gtk_widget_show (scrolled_window);
    
    /* create a table of 10 by 10 squares. */
    table = gtk_table_new (10, 10, FALSE);
    
    /* set the spacing to 10 on x and 10 on y */
    gtk_table_set_row_spacings (GTK_TABLE (table), 10);
    gtk_table_set_col_spacings (GTK_TABLE (table), 10);
    
    /* pack the table into the scrolled window */
    gtk_scrolled_window_add_with_viewport (
                   GTK_SCROLLED_WINDOW (scrolled_window), table);
    gtk_widget_show (table);
    
    /* this simply creates a grid of toggle buttons on the table
     * to demonstrate the scrolled window. */
    for (i = 0; i < 10; i++)
       for (j = 0; j < 10; j++) {
          sprintf (buffer, "button (%d,%d)\n", i, j);
          button = gtk_toggle_button_new_with_label (buffer);
          gtk_table_attach_defaults (GTK_TABLE (table), button,
                                     i, i+1, j, j+1);
          gtk_widget_show (button);
       }
    
    /* Add a "close" button to the bottom of the dialog */
    button = gtk_button_new_with_label ("close");
    gtk_signal_connect_object (GTK_OBJECT (button), "clicked",
                               (GtkSignalFunc) gtk_widget_destroy,
                               GTK_OBJECT (window));
    
    /* this makes it so the button is the default. */
    
    GTK_WIDGET_SET_FLAGS (button, GTK_CAN_DEFAULT);
    gtk_box_pack_start (GTK_BOX (GTK_DIALOG (window)->action_area), button, TRUE, TRUE, 0);
    
    /* This grabs this button to be the default button. Simply hitting
     * the "Enter" key will cause this button to activate. */
    gtk_widget_grab_default (button);
    gtk_widget_show (button);
    
    gtk_widget_show (window);
    
    gtk_main();
    
    return(0);
}
/* example-end */

Try playing with resizing the window. You'll notice how the scrollbars react. You may also wish to use the gtk_widget_set_usize() call to set the default size of the window or other widgets.

10.10 Button Boxes

Button Boxes are a convenient way to quickly layout a group of buttons. They come in both horizontal and vertical flavours. You create a new Button Box with one of the following calls, which create a horizontal or vertical box, respectively:

GtkWidget *gtk_hbutton_box_new( void );

GtkWidget *gtk_vbutton_box_new( void );

The only attributes pertaining to button boxes effect how the buttons are laid out. You can change the spacing between the buttons with:

void gtk_hbutton_box_set_spacing_default( gint spacing );

void gtk_vbutton_box_set_spacing_default( gint spacing );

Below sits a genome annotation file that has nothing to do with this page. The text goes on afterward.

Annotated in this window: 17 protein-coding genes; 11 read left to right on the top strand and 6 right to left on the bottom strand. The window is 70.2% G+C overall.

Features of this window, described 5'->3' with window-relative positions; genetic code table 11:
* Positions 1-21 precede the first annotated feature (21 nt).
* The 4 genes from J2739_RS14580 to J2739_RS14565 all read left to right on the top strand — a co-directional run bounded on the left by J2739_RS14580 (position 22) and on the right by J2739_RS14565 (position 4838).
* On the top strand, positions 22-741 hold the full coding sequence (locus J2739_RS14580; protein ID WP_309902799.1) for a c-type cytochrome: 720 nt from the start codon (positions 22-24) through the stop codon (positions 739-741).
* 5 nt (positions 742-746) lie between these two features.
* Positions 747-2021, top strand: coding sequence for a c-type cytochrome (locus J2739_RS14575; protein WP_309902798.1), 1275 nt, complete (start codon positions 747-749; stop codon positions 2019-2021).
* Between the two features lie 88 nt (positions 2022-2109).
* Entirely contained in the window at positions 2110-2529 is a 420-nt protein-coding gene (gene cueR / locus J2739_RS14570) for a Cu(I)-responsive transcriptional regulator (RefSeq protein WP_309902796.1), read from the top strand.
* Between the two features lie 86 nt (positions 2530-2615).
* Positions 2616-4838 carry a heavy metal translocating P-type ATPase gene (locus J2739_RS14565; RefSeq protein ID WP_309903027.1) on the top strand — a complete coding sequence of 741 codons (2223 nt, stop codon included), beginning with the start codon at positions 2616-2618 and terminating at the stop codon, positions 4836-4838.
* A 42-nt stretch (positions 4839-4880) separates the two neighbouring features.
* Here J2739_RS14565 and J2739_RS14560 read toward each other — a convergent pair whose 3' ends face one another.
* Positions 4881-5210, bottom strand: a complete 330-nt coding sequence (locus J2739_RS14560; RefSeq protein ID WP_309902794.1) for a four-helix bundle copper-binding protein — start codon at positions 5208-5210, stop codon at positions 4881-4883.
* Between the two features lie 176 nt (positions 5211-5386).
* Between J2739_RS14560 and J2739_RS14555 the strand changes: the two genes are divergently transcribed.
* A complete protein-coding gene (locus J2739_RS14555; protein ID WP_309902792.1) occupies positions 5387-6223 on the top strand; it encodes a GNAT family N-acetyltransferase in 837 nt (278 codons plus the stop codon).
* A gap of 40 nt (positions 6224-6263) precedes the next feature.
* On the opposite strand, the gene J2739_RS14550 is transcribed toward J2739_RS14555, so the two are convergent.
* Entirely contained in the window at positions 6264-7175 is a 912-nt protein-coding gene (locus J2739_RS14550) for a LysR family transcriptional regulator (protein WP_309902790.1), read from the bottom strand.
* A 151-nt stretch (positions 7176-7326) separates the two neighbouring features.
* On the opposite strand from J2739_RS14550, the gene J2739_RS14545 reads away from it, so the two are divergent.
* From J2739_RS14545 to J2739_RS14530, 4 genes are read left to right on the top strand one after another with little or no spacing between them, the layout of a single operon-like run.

Similarly, the current spacing values can be queried using:

gint gtk_hbutton_box_get_spacing_default( void );

gint gtk_vbutton_box_get_spacing_default( void );

The second attribute that we can access effects the layout of the buttons within the box. It is set using one of:

void gtk_hbutton_box_set_layout_default( GtkButtonBoxStyle layout );

void gtk_vbutton_box_set_layout_default( GtkButtonBoxStyle layout );

The layout argument can take one of the following values:

  GTK_BUTTONBOX_DEFAULT_STYLE
  GTK_BUTTONBOX_SPREAD
  GTK_BUTTONBOX_EDGE
  GTK_BUTTONBOX_START
  GTK_BUTTONBOX_END

The current layout setting can be retrieved using:

GtkButtonBoxStyle gtk_hbutton_box_get_layout_default( void );

GtkButtonBoxStyle gtk_vbutton_box_get_layout_default( void );

Buttons are added to a Button Box using the usual function:

    gtk_container_add( GTK_CONTAINER(button_box), child_widget );

Here's an example that illustrates all the different layout settings for Button Boxes.

/* example-start buttonbox buttonbox.c */

#include <gtk/gtk.h>

/* Create a Button Box with the specified parameters */
GtkWidget *create_bbox( gint  horizontal,
                        char *title,
                        gint  spacing,
                        gint  child_w,
                        gint  child_h,
                        gint  layout )
{
  GtkWidget *frame;
  GtkWidget *bbox;
  GtkWidget *button;

  frame = gtk_frame_new (title);

  if (horizontal)
    bbox = gtk_hbutton_box_new ();
  else
    bbox = gtk_vbutton_box_new ();

  gtk_container_set_border_width (GTK_CONTAINER (bbox), 5);
  gtk_container_add (GTK_CONTAINER (frame), bbox);

  /* Set the appearance of the Button Box */
  gtk_button_box_set_layout (GTK_BUTTON_BOX (bbox), layout);
  gtk_button_box_set_spacing (GTK_BUTTON_BOX (bbox), spacing);
  gtk_button_box_set_child_size (GTK_BUTTON_BOX (bbox), child_w, child_h);

  button = gtk_button_new_with_label ("OK");